In all seriousness, "Misfits" is a fantastic show. It focuses on a group of young delinquents all on court-mandated community service for committing various crimes and misdemeanors. A freak storm ends up giving them all different superpowers—ranging from invisibility to time reversal to, well, I don't want to spoil too much. The rest of the show goes off from there. Other people gain powers as well, but this is where "Misfits" differs from other shows in this genre. Instead of becoming superheroes suddenly or realizing that they must use their powers for some greater good or something, the youngsters pretty much just continues on as they always have—as misfits. Don't get me wrong, characters grow and change, but not so much because of their superpowers but more so because of their circumstance and environment, which happen to include said superpowers.
Anyway, what's really interesting about the coming-to-America announcement is that I actually think "Misfits" COULD work as an American show, or rather COULD HAVE at a certain point. Not so much anymore. After shows like "Heroes," "The Cape" and "No Ordinary Family," which all more or less played toward the standard superhero archetype, at this point, I think it's increasingly unlikely general audiences will give a show like "Misfits" a chance—despite the fact that it absolutely subverts the genre. Ads will mostly likely position it the same as any other superhero television show and most people might end up just passing it off as another "Heroes."
Then there's the fact that the potential remake will be done by Josh Schwartz, co-creator of "Gossip Girl" and "Chuck." Now, I've never seen either shows, but from what I've seen through marketing and heard from friends who do watch the show, "Gossip Girl" doesn't exactly scream "Misfits" to me in terms of tone and writing… at all. And while I am interested in seeing "Chuck," just because a show like "Misfits" features nerdy subject matter doesn't not make it a nerdy show. Again, to me, there is a distinctive clash in tone and style between Schwartz's previous projects and "Misfits."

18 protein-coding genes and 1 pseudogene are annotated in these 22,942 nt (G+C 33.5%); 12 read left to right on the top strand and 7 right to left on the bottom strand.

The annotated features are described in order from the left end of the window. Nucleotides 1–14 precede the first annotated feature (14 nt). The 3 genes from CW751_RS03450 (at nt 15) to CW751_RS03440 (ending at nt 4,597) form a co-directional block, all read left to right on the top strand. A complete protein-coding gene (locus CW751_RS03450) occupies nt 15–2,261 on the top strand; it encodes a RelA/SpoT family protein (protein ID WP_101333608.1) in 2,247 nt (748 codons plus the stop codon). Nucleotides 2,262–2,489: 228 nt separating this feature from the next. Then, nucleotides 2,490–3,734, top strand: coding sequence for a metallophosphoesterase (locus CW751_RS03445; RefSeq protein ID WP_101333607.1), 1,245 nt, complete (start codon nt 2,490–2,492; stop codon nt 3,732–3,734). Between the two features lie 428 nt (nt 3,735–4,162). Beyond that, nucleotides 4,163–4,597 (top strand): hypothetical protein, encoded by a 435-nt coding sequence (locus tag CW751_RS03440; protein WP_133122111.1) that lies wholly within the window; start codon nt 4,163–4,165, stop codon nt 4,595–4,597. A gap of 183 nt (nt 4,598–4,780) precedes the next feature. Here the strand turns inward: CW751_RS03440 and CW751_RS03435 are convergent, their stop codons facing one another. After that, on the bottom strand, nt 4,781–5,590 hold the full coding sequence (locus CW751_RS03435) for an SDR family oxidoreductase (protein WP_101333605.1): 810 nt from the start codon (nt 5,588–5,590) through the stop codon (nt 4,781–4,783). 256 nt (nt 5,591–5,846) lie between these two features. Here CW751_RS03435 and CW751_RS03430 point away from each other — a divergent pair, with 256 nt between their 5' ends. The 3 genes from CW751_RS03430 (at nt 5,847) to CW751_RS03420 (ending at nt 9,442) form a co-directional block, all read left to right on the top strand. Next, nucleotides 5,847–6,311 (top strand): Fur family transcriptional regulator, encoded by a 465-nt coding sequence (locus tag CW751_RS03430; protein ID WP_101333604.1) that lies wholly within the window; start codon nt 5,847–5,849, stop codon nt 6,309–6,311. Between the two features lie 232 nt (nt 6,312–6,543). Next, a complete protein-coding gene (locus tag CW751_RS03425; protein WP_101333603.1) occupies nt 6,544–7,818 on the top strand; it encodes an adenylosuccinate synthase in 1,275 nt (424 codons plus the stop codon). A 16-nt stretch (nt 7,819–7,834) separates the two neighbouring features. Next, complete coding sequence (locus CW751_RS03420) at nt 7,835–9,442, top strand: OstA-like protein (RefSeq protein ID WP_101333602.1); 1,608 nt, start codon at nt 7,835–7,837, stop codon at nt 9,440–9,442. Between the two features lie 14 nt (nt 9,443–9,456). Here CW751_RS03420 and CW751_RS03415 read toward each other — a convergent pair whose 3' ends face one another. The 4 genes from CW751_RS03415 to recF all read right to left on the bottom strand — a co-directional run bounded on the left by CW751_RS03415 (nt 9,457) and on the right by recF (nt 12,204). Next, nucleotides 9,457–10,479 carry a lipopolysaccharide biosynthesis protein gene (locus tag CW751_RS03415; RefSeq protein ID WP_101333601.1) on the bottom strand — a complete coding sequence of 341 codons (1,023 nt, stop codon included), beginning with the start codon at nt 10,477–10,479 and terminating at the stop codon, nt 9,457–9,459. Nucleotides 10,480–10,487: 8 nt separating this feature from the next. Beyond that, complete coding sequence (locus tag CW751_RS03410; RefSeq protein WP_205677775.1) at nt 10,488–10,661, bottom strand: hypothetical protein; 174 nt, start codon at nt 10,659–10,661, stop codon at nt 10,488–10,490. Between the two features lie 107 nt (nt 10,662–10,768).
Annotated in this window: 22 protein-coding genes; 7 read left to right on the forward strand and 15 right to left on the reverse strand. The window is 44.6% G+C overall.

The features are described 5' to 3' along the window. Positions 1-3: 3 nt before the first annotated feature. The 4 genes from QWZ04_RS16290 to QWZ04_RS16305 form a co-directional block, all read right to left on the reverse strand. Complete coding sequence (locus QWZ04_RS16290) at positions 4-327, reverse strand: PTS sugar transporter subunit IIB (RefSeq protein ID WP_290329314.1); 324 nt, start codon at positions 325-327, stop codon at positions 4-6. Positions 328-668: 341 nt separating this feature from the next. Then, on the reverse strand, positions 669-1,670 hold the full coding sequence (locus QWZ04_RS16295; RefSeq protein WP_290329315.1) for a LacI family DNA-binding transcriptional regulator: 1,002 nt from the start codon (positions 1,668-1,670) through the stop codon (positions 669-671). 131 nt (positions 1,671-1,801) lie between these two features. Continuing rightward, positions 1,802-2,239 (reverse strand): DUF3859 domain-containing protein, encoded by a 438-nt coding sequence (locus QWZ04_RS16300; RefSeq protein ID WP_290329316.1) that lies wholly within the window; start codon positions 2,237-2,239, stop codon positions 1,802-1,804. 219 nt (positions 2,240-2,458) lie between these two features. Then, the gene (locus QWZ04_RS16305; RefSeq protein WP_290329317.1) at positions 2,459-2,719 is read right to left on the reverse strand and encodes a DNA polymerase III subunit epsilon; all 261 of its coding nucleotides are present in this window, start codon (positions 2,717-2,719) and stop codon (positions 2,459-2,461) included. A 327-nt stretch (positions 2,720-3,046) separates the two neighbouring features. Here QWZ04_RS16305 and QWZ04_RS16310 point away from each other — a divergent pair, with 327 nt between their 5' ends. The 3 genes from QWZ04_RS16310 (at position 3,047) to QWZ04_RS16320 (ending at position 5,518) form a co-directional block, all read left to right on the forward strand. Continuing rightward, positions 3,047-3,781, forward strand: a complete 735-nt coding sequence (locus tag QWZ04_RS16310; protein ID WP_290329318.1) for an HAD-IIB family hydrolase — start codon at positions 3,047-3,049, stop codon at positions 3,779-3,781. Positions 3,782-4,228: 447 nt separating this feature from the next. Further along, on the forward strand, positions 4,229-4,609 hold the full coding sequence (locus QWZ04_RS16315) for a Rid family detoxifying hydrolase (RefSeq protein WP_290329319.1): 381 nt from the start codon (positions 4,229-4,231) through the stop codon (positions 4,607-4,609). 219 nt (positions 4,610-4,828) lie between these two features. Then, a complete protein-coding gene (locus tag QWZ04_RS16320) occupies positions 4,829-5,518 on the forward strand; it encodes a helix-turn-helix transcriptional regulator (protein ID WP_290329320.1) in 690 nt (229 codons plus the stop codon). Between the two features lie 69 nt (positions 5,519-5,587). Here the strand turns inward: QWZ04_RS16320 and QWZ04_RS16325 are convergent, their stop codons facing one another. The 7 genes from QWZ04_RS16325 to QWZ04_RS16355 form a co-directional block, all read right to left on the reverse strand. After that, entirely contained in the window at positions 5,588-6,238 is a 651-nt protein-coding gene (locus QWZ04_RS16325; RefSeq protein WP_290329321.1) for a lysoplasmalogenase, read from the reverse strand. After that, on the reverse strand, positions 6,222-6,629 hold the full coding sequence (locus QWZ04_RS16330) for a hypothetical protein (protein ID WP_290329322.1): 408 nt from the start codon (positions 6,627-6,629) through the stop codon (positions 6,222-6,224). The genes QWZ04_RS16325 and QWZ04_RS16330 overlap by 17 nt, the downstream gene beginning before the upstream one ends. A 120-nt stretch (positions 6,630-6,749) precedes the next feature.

Now, I don't want to make this post another one about how British stuff should stay British and America needs to stop. Instead, I want to talk about how I think "Misfits" could absolutely work in America—providing of course we ignore the two things I just mentioned earlier and instead concentrate on these two simple things that could make it work.
#1: NOT A SHOT-FOR-SHOT
I think a big problem with previous examples of remakes is that they tend to follow the episodes of the British version shot for shot, line for line. I'm talking camera-work, scenery, everything. This happened with "Skins" and with "The Office." In the case of the former, there was a lot that didn't work beyond that, but in the case of the latter, while I love the American version of "The Office," I really didn't get into it UNTIL it went its own way.
I think in order for "Misfits" to work I think they should keep the basic idea, the manners in which things happen, but make sure it's shot and written in an original way. So, young offenders get powers during crazy storm. That's the basic idea of the first episode. By keeping the idea, it's still "Misfits." They'll get the new fans either way, but by avoiding doing a shot-for-shot, they can also bring in the elusive old fans.